Eighteenth-century French art is one of the Frick’s strengths, with holdings by Boucher, Fragonard, Greuze, and Watteau. The exhibition presents works by these artists in chalk and pastel on paper, media in which none of them is currently represented in the museum’s holdings. Among these is the large study at left, by Greuze. Celebrated by his contemporaries for his ability to convey subtle emotions, Greuze made many head studies exploring various expressions, like the model’s fearful apprehension conveyed in this drawing. This red-chalk work is among the most accomplished of Greuze’s head studies and relates to a number of figures of young boys in the artist’s often moralizing genre paintings. The most renowned—and arguably the best—pastelist in eighteenth-century France was the eccentric Maurice Quentin de La Tour. The exhibition includes the artist’s portrait of Madame Rouillé (right), his finest pastel in a private United States collection.

Widely traveled and celebrated during her life, Elisabeth Vigée Le Brun was a highly accomplished portraitist and writer. She was one of the few artists who worked before and after the Revolution in France, spending the difficult years of the Revolution in exile in various European countries. Her work is represented in the exhibition with Head of a Woman (see page 1), a sketch signed and dated 1784 and likely made in preparation for a history painting that was never executed. (The Frick’s holdings contain few works by woman artists, and this important and welcome addition joins two recently acquired pastels by Rosalba Carriera.)

Painter Eugène Delacroix was among those artists who heralded French Romanticism. In 2010, former Frick Director Charles Ryskamp left to the Frick the artist’s Moroccan Interior, a delicate and personal drawing from one of the sketchbooks Delacroix made in 1832 during a visit to North Africa. This exhibition will include a later pastel by the artist depicting two North African figures in a landscape. Of the twenty known Delacroix pastels of such subjects, only a dozen can be located today; the Eveillard sheet is the only one in private hands.

British works are a strength of the museum’s holdings, particularly evident at Frick Madison, where paintings from this school are shown together on the museum’s fourth floor. Two sheets included in the special exhibition will prove particularly complementary to them. A drawing by Sir Thomas Lawrence (right)—whose Frick portrait of Lady Peel is among the artist’s most beloved works—offers a profile view of Lawrence’s close friend John Angerstein, whose family he often depicted. (The painting collection of Angerstein’s father formed the nucleus of the National Gallery in London.) A recently rediscovered oil sketch by John Constable is associated with his Leaping Horse (Royal Academy of Arts, London), the last and most dramatic of his celebrated series of “six-footers.” This small sketch complements the Frick’s four works by Constable.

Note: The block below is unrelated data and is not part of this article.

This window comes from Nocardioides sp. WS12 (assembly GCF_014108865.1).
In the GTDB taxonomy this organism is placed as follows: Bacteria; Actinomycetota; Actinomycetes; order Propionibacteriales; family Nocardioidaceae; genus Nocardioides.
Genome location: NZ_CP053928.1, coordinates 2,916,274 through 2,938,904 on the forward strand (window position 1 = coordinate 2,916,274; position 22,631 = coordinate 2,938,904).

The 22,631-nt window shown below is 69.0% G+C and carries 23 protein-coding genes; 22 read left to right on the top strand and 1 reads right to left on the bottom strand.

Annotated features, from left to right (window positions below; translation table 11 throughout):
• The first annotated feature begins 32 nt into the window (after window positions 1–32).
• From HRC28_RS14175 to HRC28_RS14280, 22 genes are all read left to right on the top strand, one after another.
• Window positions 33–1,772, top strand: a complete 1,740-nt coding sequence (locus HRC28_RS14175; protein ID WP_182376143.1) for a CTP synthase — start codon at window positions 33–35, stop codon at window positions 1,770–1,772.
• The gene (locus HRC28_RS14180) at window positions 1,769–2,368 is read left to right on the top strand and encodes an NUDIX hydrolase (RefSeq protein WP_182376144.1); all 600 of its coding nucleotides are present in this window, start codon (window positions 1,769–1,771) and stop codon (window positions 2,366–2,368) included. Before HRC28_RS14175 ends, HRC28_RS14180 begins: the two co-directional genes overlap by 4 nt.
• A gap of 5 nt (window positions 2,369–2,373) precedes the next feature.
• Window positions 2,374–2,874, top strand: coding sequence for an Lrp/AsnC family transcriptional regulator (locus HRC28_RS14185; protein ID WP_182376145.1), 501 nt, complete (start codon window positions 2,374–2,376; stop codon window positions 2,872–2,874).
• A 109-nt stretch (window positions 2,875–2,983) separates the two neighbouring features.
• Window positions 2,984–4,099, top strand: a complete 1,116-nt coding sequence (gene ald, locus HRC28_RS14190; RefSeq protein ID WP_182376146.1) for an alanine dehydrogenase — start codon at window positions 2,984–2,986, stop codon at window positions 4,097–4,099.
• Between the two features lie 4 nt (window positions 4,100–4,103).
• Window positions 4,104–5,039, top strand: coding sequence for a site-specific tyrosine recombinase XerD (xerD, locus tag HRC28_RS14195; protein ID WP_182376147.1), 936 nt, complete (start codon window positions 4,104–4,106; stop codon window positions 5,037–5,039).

The Eveillards’ Tambourine Player will deepen the institution’s holdings by Goya, which already include five works by the artist (four paintings and one drawing, The Anglers). A prodigious draftsman, Goya filled small albums with drawings in a wide variety of subject matter. The Tambourine Player comes from Album F, a partially used notebook that also contained the aforementioned sheet in the Frick’s collection. Showing a single male figure singing and dancing, this depiction of a reveler exemplifies the artist’s fascination with everyday people as subjects.

Visitors will also encounter a drawing by Jan Lievens that adds significantly to the Frick’s holdings of seventeenth-century portraiture from northern Europe, which includes masterpieces by Rembrandt, Anthony van Dyck, and Frans Hals. Lievens was a contemporary of Rembrandt and worked closely with Van Dyck in England, developing a highly accomplished style of his own, especially in portrait drawings. The Frick’s only northern portrait on paper, this sheet of an unidentified man has been admired as one of the finest of Lievens’s portrait drawings and is among the last of this caliber known to be in private hands.

Other works in the exhibition and gift enrich the Frick’s celebrated collection of Italian holdings, with sheets ranging from a rare anonymous fifteenth-century Venetian drawing to Renaissance and Baroque examples by Federico Barocci, Guido Reni, and Salvator Rosa and eighteenth- century works by Giovanni Battista Piazzetta and Giovanni Domenico Tiepolo. As a young collector, Henry Clay Frick was particularly interested in the Barbizon school, and a drawing by Jean-François Millet, one of the movement’s founding members, will also enter the collection through this generous gift. The landscape joins a genre scene painting by Millet already in the collection.